After weeks of committed community activism, Port Richmond neighbors in support of senior housing at the vacant Nativity B.V.M. School gathered in Campbell Square Saturday to make their voices heard. Elected officials at the rally, though, said there’s a long road ahead if, in fact, the project ever actually happens.
More than 125 neighbors assembled in Port Richmond’s Campbell Square Saturday afternoon to show their support for the Archdiocese of Philadelphia’s proposal to turn the vacant Nativity B.V.M. School into a 63-unit residence for restricted-income senior citizens.
State Rep. John Taylor (R-177th dist.), City Councilman Mark Squilla (D-1st dist.) and City Councilman Bobby Henon (D-6th dist.) all spoke in support of senior housing in Port Richmond at the rally, which was led by Port Richmond on Patrol and Civic president Ken Paul.
“Why can’t we have our senior center?” Paul asked. “This is something we’re going to fight for.”
The proposal to convert the former school, at Belgrade and East Madison streets, into a senior center was conceived by the Archdiocese of Philadelphia’s Catholic Health Care Services in 2009.
It received strong community support, and CHCS was awarded $11 million by the federal Department of Housing and Urban Development for the project, which has an estimated budget of $11.5 million.
Since, the needed variances for the propsal have been rejected by the state’s Commonwealth Court, after one neighbor filed an appeal of the state’s Court of Common Pleas’ decision to grant the project the variances. CHCS appealed the Commonwealth Court’s decision to the Pennsylvania Supreme Court on Dec. 27.
“Your optimism is very much needed and inspiring. Please remain vocal,” said Kimiko Doherty of CHCS to neighbors.
The rally was publicized on Facebook by Beth and Bridget Cole, who created the page “Port Richmond (Past and Present) for the Transformation of Nativity,” which has more than 800 members.
The two said that Nativity B.V.M. was the ideal place for a senior center.
“When our grandmother was alive, she had a stroke, but she wanted to stay here, in the neighborhood,” Bridget Cole said.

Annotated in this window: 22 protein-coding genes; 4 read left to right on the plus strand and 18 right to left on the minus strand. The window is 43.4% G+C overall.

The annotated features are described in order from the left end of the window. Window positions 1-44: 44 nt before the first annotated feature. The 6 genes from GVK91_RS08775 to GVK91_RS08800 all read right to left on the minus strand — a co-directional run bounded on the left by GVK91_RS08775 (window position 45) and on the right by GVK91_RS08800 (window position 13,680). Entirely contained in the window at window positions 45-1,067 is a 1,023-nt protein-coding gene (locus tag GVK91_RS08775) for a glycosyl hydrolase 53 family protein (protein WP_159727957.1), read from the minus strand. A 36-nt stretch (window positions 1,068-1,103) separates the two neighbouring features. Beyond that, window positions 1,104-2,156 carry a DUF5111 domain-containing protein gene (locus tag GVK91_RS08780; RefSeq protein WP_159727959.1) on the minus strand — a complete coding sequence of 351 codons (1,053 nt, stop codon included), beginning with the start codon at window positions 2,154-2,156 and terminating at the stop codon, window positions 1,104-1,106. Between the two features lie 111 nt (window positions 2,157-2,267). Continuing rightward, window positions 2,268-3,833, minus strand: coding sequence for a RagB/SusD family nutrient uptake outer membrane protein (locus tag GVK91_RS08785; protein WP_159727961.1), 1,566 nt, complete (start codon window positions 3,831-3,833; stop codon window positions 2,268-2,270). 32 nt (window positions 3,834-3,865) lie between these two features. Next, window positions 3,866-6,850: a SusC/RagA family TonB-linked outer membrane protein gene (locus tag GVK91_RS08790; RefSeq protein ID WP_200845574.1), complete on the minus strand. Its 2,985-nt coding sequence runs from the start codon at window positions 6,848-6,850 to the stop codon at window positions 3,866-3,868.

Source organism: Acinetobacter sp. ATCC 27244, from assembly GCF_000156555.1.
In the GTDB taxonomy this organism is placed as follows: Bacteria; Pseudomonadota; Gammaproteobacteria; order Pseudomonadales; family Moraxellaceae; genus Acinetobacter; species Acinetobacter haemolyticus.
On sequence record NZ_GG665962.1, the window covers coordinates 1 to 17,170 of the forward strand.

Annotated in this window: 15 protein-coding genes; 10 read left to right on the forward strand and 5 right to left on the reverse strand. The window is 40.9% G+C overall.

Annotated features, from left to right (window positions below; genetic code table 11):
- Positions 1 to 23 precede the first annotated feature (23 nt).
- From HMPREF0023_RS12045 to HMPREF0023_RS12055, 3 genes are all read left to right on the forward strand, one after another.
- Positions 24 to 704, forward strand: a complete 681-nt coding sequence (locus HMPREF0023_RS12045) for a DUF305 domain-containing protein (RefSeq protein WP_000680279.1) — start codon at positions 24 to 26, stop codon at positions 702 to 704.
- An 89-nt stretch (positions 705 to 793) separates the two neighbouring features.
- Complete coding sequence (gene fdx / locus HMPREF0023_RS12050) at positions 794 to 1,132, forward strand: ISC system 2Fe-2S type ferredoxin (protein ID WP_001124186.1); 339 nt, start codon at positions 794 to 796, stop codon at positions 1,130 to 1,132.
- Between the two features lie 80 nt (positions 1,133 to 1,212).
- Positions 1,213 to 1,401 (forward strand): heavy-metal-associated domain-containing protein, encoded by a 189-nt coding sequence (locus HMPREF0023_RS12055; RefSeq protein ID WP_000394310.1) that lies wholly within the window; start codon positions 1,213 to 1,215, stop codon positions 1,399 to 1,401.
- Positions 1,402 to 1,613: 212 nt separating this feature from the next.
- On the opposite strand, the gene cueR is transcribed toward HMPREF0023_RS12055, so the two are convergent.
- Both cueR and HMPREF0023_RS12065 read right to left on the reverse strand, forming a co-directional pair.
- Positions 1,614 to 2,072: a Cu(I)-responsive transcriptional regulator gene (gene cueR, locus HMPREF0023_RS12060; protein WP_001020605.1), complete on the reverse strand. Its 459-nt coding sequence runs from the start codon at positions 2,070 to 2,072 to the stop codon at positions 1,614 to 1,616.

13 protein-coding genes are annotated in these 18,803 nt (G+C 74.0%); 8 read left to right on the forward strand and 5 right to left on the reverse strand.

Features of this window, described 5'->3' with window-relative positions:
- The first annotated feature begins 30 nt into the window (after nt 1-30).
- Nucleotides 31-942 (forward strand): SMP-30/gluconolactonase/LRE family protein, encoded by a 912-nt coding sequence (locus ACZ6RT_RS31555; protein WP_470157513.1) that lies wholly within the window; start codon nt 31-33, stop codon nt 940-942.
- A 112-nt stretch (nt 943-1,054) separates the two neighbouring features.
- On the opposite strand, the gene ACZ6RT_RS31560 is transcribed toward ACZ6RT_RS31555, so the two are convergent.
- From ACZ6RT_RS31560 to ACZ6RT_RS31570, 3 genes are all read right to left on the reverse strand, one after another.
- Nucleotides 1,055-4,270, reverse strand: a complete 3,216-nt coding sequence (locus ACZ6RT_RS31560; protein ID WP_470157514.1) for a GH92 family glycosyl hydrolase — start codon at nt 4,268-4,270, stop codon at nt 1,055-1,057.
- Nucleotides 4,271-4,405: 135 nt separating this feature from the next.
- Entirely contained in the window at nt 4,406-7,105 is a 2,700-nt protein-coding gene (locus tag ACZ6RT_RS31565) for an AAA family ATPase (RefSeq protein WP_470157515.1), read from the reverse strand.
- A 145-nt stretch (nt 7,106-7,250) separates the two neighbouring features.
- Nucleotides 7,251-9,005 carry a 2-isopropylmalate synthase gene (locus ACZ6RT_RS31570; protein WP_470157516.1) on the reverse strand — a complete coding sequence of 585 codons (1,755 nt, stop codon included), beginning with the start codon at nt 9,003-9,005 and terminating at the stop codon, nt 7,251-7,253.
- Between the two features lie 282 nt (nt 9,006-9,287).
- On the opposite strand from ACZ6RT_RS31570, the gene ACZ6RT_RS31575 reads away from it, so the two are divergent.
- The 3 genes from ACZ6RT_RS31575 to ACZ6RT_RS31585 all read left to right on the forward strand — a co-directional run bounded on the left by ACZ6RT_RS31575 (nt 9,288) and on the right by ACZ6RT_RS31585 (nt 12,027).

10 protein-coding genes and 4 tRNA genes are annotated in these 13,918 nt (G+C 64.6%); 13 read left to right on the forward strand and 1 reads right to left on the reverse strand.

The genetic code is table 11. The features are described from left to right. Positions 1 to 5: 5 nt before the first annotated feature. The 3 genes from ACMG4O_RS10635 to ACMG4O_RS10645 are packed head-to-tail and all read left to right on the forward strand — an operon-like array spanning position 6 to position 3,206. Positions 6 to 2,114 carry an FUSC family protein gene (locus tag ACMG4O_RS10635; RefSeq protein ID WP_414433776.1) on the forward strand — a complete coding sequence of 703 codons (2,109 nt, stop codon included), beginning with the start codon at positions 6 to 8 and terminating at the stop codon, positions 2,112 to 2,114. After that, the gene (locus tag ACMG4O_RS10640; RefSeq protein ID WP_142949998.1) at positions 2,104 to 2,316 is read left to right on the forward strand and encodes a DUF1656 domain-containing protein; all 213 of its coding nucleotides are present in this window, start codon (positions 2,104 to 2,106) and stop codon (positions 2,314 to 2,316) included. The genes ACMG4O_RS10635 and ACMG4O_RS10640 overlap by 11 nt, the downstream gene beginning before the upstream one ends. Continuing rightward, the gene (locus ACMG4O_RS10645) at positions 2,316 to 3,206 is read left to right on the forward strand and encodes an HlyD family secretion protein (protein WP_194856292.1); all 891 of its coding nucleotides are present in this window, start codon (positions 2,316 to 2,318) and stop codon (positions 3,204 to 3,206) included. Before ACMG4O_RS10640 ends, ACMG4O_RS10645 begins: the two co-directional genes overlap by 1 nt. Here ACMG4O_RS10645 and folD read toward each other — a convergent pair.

Their grandmother stayed in the family home in Port Richmond, but “she would have loved to be independent,” Cole continued.
During the rally, an additional 34 people signed a petition to the Supreme Court to hear the case, which previously had 844 signatures.
Despite the optimism and hope of attendees at the rally, however, elected officials that day said that legal issues surrounding the proposal make the Nativity B.V.M. senior housing project unlikely.
“This rally is great for the community. It’s a good cause,” Squilla said. “The actuality – it’s a long shot. We have to look at alternatives.”
Paul and Taylor echoed this sentiment, with Paul mentioning that the same senior housing project may need to find another neighborhood building as its location.
“I think it’s going to happen, but it’s not going to happen through the Supreme Court,” Taylor said. “Maybe our exuberance overshadowed some issues … There’s some flaws in that application [for zoning variances].”
The Supreme Court only hears cases involving previously unheard questions of state law, and it might decline to even hear the appeal.
“Even if we won at the Supreme Court, we would just have to start this whole process all over again,” Taylor said.
“The really critical issue is to maintain the building,” he pointed out.
The vacant building is showing signs of decay, and has been broken into and burglarized repeatedly, according to records of the 24th Police District.
Doris Calderwood, who attended Nativity B.V.M. School in the 1970s, came to the rally because she strongly supports the senior housing proposal.
“Old neighbors are finding it harder to hang onto their houses,” Calderwood said.
“Somebody stopped [the project] and took it into a court claiming that it’s causing problems for the neighborhood. The only thing it’s causing is for property values to go down because it’s sitting here, vacant,” she said.
Reporter Sam Newhouse can be reached at 215-354-3124 or at email@example.com.
Managing Editor Mikala Jamison can be reached at 215-354-3113 or at firstname.lastname@example.org.